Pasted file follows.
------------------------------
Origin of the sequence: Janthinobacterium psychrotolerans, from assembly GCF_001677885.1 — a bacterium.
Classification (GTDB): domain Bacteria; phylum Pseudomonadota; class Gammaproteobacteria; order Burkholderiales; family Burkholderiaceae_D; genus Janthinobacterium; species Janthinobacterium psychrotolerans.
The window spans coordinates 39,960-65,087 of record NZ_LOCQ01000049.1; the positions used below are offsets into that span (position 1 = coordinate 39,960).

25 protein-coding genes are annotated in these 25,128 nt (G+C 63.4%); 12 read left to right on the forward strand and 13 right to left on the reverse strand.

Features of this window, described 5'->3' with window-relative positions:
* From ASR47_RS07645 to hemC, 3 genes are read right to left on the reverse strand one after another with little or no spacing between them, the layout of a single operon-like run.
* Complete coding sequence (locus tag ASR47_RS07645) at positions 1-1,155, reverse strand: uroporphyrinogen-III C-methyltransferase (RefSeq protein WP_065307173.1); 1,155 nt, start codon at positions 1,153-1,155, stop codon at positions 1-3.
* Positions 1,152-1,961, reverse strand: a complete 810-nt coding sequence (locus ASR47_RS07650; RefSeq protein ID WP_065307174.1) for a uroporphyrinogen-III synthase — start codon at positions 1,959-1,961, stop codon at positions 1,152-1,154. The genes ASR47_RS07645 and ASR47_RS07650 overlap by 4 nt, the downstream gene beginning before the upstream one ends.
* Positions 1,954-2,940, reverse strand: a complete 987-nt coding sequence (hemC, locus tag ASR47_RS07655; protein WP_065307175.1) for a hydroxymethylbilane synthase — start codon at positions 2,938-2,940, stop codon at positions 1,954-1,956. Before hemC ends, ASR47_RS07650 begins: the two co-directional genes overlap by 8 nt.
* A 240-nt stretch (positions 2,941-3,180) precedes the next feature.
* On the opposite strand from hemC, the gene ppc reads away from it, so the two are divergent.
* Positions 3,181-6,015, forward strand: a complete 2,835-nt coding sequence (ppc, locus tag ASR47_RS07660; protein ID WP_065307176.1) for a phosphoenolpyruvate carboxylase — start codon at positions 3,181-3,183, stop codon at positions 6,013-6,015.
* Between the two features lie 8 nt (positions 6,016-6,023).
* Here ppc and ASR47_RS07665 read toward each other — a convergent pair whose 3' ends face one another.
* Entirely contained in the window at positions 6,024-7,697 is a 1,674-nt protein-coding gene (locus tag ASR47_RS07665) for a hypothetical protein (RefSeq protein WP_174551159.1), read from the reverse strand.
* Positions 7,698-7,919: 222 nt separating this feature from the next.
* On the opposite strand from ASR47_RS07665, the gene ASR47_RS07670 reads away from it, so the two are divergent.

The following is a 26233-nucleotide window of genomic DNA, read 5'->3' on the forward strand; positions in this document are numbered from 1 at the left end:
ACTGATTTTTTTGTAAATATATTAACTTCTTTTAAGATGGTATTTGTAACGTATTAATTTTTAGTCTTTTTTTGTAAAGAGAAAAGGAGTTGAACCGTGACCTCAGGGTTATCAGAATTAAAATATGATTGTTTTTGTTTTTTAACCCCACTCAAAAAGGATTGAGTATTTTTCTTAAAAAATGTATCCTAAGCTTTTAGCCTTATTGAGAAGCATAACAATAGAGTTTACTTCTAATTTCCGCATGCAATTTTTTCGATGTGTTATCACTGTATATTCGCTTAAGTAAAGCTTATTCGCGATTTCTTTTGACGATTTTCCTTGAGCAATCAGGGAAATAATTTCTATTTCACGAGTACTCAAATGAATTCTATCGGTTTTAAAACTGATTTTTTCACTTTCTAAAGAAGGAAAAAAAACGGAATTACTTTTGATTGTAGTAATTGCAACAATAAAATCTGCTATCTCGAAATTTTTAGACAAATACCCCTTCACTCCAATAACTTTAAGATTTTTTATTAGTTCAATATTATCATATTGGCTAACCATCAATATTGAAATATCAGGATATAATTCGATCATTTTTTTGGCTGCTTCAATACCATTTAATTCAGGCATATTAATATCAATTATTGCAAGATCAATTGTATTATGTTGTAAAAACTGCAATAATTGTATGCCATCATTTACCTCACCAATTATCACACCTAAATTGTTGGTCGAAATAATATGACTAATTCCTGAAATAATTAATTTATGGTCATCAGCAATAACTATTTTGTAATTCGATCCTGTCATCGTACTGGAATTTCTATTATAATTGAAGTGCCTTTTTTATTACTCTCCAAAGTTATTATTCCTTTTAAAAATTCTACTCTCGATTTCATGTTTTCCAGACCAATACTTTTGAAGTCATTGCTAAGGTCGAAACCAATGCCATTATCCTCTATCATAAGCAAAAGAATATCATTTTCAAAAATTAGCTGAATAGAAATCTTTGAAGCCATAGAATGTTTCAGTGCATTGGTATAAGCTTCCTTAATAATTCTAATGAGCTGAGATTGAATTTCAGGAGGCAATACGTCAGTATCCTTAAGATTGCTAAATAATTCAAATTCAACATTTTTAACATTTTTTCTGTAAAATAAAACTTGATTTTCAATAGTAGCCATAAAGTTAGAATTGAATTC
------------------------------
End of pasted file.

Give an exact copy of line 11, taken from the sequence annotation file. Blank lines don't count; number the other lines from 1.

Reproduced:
* On the opposite strand from hemC, the gene ppc reads away from it, so the two are divergent.